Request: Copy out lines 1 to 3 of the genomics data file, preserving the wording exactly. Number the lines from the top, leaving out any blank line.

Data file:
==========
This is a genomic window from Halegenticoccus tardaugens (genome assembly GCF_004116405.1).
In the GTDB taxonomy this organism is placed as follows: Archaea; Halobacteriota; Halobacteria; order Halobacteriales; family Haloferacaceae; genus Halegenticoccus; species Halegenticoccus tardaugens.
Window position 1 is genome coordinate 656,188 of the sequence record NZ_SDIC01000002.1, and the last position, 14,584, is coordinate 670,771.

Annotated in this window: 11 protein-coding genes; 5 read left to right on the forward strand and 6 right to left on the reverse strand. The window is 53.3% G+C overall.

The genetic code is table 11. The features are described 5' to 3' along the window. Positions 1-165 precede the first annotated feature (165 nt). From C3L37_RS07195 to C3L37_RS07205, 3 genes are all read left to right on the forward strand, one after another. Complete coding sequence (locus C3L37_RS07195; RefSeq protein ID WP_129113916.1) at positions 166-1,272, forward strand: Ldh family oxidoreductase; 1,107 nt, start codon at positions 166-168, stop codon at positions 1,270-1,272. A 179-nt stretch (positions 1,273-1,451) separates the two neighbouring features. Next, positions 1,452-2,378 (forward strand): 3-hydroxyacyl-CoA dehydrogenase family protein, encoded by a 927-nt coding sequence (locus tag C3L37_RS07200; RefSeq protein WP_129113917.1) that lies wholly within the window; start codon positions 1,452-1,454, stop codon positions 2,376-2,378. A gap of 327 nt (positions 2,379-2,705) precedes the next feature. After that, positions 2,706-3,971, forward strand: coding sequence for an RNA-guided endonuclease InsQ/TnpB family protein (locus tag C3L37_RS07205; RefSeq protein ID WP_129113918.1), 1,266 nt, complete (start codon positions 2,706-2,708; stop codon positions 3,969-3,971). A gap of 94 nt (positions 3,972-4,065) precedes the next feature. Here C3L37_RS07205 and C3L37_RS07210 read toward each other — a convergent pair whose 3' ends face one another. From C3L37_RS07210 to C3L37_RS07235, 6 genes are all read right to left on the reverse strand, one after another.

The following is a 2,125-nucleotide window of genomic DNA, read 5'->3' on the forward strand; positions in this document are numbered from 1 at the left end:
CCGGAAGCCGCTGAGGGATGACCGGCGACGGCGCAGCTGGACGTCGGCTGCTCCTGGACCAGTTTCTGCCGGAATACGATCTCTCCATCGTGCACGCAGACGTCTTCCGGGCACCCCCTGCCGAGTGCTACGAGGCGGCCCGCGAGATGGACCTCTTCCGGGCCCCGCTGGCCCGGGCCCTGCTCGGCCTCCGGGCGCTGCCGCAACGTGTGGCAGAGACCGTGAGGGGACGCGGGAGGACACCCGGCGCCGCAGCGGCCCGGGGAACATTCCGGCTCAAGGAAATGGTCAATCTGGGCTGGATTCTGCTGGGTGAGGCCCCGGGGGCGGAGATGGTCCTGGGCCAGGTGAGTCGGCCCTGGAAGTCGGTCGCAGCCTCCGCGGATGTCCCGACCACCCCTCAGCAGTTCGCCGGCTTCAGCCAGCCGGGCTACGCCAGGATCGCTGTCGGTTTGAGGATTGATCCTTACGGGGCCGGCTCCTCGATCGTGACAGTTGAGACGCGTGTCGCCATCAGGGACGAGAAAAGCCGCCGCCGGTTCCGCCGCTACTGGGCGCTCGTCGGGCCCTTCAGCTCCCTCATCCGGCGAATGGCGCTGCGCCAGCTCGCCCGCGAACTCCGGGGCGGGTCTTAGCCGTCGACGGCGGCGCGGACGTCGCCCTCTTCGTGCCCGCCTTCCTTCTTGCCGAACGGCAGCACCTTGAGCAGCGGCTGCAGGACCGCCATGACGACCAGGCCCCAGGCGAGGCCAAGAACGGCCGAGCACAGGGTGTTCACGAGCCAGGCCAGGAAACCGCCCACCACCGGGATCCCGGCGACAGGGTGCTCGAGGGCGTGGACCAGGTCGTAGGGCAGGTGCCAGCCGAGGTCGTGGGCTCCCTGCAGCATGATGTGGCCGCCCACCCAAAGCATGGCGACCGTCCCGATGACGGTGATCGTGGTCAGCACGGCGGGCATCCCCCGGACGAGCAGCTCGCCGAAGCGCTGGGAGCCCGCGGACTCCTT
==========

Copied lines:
This is a genomic window from Halegenticoccus tardaugens (genome assembly GCF_004116405.1).
In the GTDB taxonomy this organism is placed as follows: Archaea; Halobacteriota; Halobacteria; order Halobacteriales; family Haloferacaceae; genus Halegenticoccus; species Halegenticoccus tardaugens.
Window position 1 is genome coordinate 656,188 of the sequence record NZ_SDIC01000002.1, and the last position, 14,584, is coordinate 670,771.